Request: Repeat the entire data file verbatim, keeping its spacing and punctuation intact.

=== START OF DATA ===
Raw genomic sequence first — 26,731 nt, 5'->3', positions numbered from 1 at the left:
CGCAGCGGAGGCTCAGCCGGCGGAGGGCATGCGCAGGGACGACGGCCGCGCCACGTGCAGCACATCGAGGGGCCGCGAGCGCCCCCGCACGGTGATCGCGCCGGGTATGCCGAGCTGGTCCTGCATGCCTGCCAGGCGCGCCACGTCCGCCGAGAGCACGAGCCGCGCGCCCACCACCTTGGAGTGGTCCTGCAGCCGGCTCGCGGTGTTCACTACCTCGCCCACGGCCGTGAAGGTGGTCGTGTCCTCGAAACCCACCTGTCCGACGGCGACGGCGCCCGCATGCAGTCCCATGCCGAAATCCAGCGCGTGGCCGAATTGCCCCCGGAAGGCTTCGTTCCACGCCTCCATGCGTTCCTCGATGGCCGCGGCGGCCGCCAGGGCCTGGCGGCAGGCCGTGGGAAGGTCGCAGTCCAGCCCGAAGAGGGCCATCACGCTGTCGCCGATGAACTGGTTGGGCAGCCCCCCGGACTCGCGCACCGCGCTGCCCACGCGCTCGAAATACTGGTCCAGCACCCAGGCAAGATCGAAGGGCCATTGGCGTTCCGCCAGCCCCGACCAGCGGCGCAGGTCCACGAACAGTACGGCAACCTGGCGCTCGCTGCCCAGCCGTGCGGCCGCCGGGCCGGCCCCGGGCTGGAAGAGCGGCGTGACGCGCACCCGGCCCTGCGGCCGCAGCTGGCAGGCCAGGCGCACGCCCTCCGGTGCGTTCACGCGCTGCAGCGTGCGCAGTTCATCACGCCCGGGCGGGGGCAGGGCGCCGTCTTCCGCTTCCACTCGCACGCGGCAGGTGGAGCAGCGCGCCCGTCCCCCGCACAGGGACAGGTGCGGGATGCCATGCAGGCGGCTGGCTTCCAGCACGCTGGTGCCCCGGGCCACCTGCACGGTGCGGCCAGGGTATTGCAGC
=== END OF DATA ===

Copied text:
Raw genomic sequence first — 26,731 nt, 5'->3', positions numbered from 1 at the left:
CGCAGCGGAGGCTCAGCCGGCGGAGGGCATGCGCAGGGACGACGGCCGCGCCACGTGCAGCACATCGAGGGGCCGCGAGCGCCCCCGCACGGTGATCGCGCCGGGTATGCCGAGCTGGTCCTGCATGCCTGCCAGGCGCGCCACGTCCGCCGAGAGCACGAGCCGCGCGCCCACCACCTTGGAGTGGTCCTGCAGCCGGCTCGCGGTGTTCACTACCTCGCCCACGGCCGTGAAGGTGGTCGTGTCCTCGAAACCCACCTGTCCGACGGCGACGGCGCCCGCATGCAGTCCCATGCCGAAATCCAGCGCGTGGCCGAATTGCCCCCGGAAGGCTTCGTTCCACGCCTCCATGCGTTCCTCGATGGCCGCGGCGGCCGCCAGGGCCTGGCGGCAGGCCGTGGGAAGGTCGCAGTCCAGCCCGAAGAGGGCCATCACGCTGTCGCCGATGAACTGGTTGGGCAGCCCCCCGGACTCGCGCACCGCGCTGCCCACGCGCTCGAAATACTGGTCCAGCACCCAGGCAAGATCGAAGGGCCATTGGCGTTCCGCCAGCCCCGACCAGCGGCGCAGGTCCACGAACAGTACGGCAACCTGGCGCTCGCTGCCCAGCCGTGCGGCCGCCGGGCCGGCCCCGGGCTGGAAGAGCGGCGTGACGCGCACCCGGCCCTGCGGCCGCAGCTGGCAGGCCAGGCGCACGCCCTCCGGTGCGTTCACGCGCTGCAGCGTGCGCAGTTCATCACGCCCGGGCGGGGGCAGGGCGCCGTCTTCCGCTTCCACTCGCACGCGGCAGGTGGAGCAGCGCGCCCGTCCCCCGCACAGGGACAGGTGCGGGATGCCATGCAGGCGGCTGGCTTCCAGCACGCTGGTGCCCCGGGCCACCTGCACGGTGCGGCCAGGGTATTGCAGC